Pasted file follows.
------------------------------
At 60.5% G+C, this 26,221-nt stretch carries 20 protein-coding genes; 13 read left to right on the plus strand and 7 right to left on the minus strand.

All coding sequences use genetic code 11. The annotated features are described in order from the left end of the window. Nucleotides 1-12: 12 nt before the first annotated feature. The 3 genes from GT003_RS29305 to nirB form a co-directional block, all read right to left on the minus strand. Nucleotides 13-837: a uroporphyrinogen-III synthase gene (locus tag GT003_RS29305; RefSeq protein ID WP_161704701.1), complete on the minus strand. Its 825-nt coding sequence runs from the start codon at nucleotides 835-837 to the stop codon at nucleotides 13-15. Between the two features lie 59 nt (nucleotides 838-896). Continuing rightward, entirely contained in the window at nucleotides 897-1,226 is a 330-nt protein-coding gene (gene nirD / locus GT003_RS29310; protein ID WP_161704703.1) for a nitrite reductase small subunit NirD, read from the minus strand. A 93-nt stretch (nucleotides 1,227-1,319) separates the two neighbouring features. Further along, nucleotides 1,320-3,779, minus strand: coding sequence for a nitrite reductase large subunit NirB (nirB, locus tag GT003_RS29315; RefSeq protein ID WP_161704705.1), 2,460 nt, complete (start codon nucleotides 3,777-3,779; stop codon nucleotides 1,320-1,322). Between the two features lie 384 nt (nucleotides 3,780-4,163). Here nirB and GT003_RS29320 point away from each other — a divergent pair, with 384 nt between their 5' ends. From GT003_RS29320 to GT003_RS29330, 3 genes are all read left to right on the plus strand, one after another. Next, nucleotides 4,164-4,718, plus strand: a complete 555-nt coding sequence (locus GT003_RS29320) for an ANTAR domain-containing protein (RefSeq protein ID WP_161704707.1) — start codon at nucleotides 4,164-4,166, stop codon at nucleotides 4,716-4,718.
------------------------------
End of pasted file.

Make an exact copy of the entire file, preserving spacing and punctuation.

At 60.5% G+C, this 26,221-nt stretch carries 20 protein-coding genes; 13 read left to right on the plus strand and 7 right to left on the minus strand.

All coding sequences use genetic code 11. The annotated features are described in order from the left end of the window. Nucleotides 1-12: 12 nt before the first annotated feature. The 3 genes from GT003_RS29305 to nirB form a co-directional block, all read right to left on the minus strand. Nucleotides 13-837: a uroporphyrinogen-III synthase gene (locus tag GT003_RS29305; RefSeq protein ID WP_161704701.1), complete on the minus strand. Its 825-nt coding sequence runs from the start codon at nucleotides 835-837 to the stop codon at nucleotides 13-15. Between the two features lie 59 nt (nucleotides 838-896). Continuing rightward, entirely contained in the window at nucleotides 897-1,226 is a 330-nt protein-coding gene (gene nirD / locus GT003_RS29310; protein ID WP_161704703.1) for a nitrite reductase small subunit NirD, read from the minus strand. A 93-nt stretch (nucleotides 1,227-1,319) separates the two neighbouring features. Further along, nucleotides 1,320-3,779, minus strand: coding sequence for a nitrite reductase large subunit NirB (nirB, locus tag GT003_RS29315; RefSeq protein ID WP_161704705.1), 2,460 nt, complete (start codon nucleotides 3,777-3,779; stop codon nucleotides 1,320-1,322). Between the two features lie 384 nt (nucleotides 3,780-4,163). Here nirB and GT003_RS29320 point away from each other — a divergent pair, with 384 nt between their 5' ends. From GT003_RS29320 to GT003_RS29330, 3 genes are all read left to right on the plus strand, one after another. Next, nucleotides 4,164-4,718, plus strand: a complete 555-nt coding sequence (locus GT003_RS29320) for an ANTAR domain-containing protein (RefSeq protein ID WP_161704707.1) — start codon at nucleotides 4,164-4,166, stop codon at nucleotides 4,716-4,718.